Education News

MAUSD board turns away distraught parent

I should be able to feel like I can have a voice and be able to find out how on earth do I even get my message to you (the school board). Because if it’s this hard to even get my message out, then how will it ever get fixed?
— Bristol parent at MAUSD School Board meeting

BRISTOL — Mount Abraham Unified School District Board chair Dawn Griswold refused to convene an executive session Monday night to hear testimony from a distraught parent who alleges her child was sexually harassed at Bristol Elementary School.

Griswold said she couldn’t convene an executive session because it was too late to alter the meeting’s agenda. After conferring with Superintendent Patrick Reen in private, and trying unsuccessfully to reach the school board’s attorney, she suggested the parent come back another time.

The parent had filed a formal complaint with the school district on Nov. 10, requesting an investigation into what she alleges were “unwelcome sexual advances, physical assault and other contact of a sexual nature” experienced by her child and at least four other children at the school.

According to the complaint, Bristol Elementary staff were made aware of the issue in September and a school counselor assured the parent the school was “aware and mindful of the need to supervise this situation during recess.”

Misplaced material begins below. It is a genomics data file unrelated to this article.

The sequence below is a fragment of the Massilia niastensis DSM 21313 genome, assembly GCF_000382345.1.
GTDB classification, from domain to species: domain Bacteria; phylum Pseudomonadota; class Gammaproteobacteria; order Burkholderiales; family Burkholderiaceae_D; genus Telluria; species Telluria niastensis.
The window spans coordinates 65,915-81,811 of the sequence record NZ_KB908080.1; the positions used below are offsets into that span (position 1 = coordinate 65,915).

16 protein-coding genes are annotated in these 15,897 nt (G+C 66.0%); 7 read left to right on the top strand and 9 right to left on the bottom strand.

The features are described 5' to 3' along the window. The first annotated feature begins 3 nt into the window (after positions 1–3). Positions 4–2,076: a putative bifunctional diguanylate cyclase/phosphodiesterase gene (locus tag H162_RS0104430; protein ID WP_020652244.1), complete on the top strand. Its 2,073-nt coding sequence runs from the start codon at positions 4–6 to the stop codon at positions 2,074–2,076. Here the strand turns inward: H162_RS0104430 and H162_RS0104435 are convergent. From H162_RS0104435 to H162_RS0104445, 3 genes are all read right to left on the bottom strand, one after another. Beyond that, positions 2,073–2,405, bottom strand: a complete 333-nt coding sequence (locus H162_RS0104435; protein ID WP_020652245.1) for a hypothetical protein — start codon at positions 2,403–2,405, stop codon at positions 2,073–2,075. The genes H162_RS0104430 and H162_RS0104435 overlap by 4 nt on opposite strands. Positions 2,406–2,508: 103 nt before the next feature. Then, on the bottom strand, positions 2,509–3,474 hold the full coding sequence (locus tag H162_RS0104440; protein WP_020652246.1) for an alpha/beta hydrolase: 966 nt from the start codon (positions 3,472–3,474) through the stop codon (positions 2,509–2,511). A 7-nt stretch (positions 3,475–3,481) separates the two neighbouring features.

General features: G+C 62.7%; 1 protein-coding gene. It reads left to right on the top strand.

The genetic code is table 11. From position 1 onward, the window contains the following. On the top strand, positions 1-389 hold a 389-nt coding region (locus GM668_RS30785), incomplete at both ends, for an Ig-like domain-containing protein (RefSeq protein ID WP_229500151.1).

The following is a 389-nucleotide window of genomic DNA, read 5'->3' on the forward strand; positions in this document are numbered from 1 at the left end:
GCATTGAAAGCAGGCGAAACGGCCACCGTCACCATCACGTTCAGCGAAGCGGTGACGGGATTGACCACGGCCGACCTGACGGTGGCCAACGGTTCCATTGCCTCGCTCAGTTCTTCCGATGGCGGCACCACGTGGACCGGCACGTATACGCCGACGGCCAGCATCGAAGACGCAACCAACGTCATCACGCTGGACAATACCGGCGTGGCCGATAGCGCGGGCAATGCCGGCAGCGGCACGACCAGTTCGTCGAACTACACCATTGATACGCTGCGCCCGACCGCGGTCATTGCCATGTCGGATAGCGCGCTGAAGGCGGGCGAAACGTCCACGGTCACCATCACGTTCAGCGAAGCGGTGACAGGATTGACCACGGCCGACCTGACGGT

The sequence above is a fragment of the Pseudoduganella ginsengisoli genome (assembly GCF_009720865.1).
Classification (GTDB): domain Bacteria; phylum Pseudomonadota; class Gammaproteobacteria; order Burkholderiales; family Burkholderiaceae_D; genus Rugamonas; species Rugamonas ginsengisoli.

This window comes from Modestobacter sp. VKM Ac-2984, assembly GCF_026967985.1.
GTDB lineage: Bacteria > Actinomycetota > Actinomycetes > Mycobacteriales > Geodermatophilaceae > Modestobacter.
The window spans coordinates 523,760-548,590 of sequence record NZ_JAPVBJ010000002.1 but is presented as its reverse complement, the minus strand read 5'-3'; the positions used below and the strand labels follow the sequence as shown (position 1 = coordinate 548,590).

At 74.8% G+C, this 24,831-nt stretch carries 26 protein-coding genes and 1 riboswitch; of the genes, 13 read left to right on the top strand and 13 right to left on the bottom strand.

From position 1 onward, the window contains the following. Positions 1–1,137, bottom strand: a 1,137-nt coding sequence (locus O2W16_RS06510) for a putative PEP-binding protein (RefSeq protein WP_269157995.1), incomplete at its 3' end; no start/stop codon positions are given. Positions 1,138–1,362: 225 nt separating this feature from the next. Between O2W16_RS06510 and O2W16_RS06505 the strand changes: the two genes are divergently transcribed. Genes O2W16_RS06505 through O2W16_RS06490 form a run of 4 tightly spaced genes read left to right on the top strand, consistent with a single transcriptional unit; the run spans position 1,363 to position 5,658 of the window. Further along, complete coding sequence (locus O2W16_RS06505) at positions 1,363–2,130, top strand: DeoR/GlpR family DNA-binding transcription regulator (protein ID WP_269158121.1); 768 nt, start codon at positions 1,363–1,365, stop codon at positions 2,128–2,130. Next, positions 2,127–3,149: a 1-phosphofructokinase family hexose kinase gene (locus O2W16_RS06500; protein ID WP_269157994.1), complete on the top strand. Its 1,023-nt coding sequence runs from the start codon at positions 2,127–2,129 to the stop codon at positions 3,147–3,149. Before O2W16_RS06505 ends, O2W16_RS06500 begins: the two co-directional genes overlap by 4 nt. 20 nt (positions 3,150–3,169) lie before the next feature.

But more incidents were reported by multiple students in November, the complaint states. As a result, the parent said, her child has expressed concerns about returning to school.

Frustrated with the response she received from district administrators, she appealed to the school board.

“When I saw the placeholder (for an executive session) on the agenda, I thought, ‘Maybe that’s my chance, to be able to come and express something that I really, really need to talk to all of you about,’” the parent told the school board near the end of Monday night’s meeting, after Griswold had declined to hold the executive session. “But instead, it’s all politics and this and that, and I don’t even have a chance to talk about what I really need to talk about. I shouldn’t have to come back.”

The parent began to weep.

“I should be able to say it now, when it matters,” she continued. “And that is the problem. As a member of the public it should be very clear how to get the help that you need. In schools it should be very clear how kids can get the help that they need.”

She acknowledged the school board has constraints.

“But I should also be able to feel like I can have a voice, too, and be able to find out how on earth do I even get my message to you,” she said. “Because if it’s this hard to even get my message out, then how will it ever get fixed?”

At a school board meeting last month, the board invited a parent to share her concerns during a pre-planned executive session as an alternative to speaking about her child during the public comment period, which Griswold said was not allowed.

Board member Krista Siringo of Bristol alluded to that instance during the board’s self-evaluation process at the end of Monday’s night’s meeting.